In fact, the US Department of Energy has proposed a challenge to heat pump producers titled ‘CCHP Technology Challenge‘. There are two goals here:

  • 1st goal is to create a cold climate heat pump optimized for 5°F temperatures. This would mean that the heat pump’s lowest temperature is 5 degrees.
  • 2nd goal is to create a cold climate heat pump optimized for –15°F temperatures. This would mean that the heat pump’s lowest temperature would be -15 degrees; we are talking about a below-zero heat pump.

DOE says that “The performance specifications would exceed current products on the market today and will aim to meet a 2024 commercialization timeline”.

This means that we currently don’t have a heat pump that would be optimized to operate at 5°F temperatures. We also know that current heat pumps can run efficiently at below 20-degree temperatures.

In simple terms, current heat pumps ‘stop’ working at temperatures between 5°F and 20°F. However, if you take into account that all electric heating appliances – electric furnaces or electric space heaters – have a COP 1 (100% efficiency), we can check at what temperature does an average heat pump have the same efficiency as electric furnaces, for example.

Let’s check at what temperature should you stop running your heat pump (Tip: You should definitely not run your heat pump all the time). We will compare the heating costs of running a heat pump in cold climates vs heating costs for a gas furnace, electric furnace and space heaters at:

  • 20 degrees.
  • 10 degrees.
  • 0 degrees.
  • -15 degrees.

You should get a clear picture of at what temperature it makes sense to stop a heat pump and fire up the furnace:

Efficiency At 20 Degrees

Here are the metrics that we can use to determine if it makes sense to stop a heat pump at 20 degrees:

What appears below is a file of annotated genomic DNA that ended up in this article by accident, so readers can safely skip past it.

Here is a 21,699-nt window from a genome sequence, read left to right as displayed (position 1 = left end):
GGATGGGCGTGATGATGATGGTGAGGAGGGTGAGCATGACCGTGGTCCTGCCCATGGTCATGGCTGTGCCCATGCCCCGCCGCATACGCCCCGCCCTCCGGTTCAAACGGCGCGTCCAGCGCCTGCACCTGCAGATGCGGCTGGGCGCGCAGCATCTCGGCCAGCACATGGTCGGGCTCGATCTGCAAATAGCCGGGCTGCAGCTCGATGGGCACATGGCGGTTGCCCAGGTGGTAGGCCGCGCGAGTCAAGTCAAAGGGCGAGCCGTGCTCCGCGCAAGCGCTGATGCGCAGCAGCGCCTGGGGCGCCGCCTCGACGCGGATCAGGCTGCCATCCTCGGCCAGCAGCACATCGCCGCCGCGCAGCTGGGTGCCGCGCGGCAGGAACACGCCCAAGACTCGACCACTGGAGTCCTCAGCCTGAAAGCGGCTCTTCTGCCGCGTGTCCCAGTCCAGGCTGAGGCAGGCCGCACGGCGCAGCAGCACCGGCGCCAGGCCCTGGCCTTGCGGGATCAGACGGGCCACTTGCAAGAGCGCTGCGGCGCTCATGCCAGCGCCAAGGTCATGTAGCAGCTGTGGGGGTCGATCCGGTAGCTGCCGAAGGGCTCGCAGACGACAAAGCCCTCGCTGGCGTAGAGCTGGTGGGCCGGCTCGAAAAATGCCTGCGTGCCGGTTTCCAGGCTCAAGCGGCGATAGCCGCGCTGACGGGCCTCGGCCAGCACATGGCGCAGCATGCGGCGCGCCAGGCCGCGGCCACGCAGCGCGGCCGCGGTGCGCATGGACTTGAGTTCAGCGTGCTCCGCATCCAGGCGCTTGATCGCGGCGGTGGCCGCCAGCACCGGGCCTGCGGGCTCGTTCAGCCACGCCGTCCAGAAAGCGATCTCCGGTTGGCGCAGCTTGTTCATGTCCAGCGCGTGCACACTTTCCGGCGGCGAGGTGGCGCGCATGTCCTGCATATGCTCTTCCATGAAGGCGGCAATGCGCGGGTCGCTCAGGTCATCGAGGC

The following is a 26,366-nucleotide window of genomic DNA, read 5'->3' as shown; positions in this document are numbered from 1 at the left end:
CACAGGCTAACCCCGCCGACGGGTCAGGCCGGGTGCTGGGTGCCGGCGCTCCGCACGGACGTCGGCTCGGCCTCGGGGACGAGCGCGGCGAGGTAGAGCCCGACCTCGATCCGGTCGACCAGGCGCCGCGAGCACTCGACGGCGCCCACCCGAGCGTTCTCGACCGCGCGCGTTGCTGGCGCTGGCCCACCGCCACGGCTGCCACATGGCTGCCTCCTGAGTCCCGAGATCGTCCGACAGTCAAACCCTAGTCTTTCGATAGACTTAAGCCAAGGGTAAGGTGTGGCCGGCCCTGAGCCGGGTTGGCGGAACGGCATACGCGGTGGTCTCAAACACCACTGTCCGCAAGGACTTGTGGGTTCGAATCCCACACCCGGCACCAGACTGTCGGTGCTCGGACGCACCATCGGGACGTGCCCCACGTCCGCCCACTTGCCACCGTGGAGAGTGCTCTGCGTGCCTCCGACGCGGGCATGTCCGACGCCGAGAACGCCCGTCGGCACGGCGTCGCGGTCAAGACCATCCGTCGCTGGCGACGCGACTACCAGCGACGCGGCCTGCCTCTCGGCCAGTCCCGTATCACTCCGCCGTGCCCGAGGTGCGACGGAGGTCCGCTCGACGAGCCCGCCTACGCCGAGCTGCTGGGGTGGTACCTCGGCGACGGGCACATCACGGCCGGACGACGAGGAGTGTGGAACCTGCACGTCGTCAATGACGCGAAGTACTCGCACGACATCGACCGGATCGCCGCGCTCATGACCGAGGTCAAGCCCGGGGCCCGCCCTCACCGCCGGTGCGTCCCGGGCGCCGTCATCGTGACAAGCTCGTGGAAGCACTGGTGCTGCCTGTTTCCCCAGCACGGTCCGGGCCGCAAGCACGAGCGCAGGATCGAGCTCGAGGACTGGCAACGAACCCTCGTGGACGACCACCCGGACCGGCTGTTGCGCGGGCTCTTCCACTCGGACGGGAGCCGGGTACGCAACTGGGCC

• At 20°F, an average heat pump has a COP value of about 2.4. That means it has 240% efficiency.
  • At 20°F, a good low-temperature heat pump has a COP value of about 2.5. That means it has 250% efficiency.
  • At 20°F, an electric furnace and electric space heater have a COP value of 1. That means they have 100% efficiency.
  • At 20°F, a 90 AFUE gas furnace will be able to convert 90% of the energy stored in natural gas into heating output.

As we can see, heat pumps have an above 100% higher efficiency than electric furnaces at 20°F. That is because heat pumps don’t ‘burn’ electricity to create heating output as electric furnaces. They use electricity to pump available heat from the outdoors inside.

A 3-ton average heat pump with a 9 HSPF rating will run on 4,000W max. wattage. At 47°F, it will be able to produce 36,000 BTU heating output (COP = 3.7). At 20°F, it will use that 4 kWh of electricity per hour to produce 23,351 BTU of heating output (COP = 2.4).

Basically, a heat pump will produce about 5,838 BTU per 1 kWh of electricity. If we take the US national price of electricity ($0.1319/kWh), you are getting 44,260 BTU per every US dollar of electricity.

Let’s compare that with a 90 AFUE 3-ton gas furnace. Such a furnace will produce 36,000 BTU of heating output regardless of the outdoor temperature. Because it burns gas at 90% efficiency, you will have to burn an equivalent of 40,000 BTU of natural gas to get 36,000 BTU of heating output.

How much natural gas is that? Well, according to EIA, burning 1,000 cubic feet of natural gas produces 1,037,000 BTU. Again, according to the EIA annual natural gas price database, 1,000 cubic feet of natural gas had an average cost of $12.24 in 2011.

If we are using a gas furnace that burns natural gas with 90% efficiency, we are effectively paying $12.24 for 933,300 BTU of heating output. That means that we are getting 76,250 BTU per every US dollar.

What does all of this mean?

That even at 20 degrees, a gas furnace is more energy efficient (dollar per dollar) than an average heat pump. However, a heat pump is still more energy efficient than an electric furnace or using a space heater.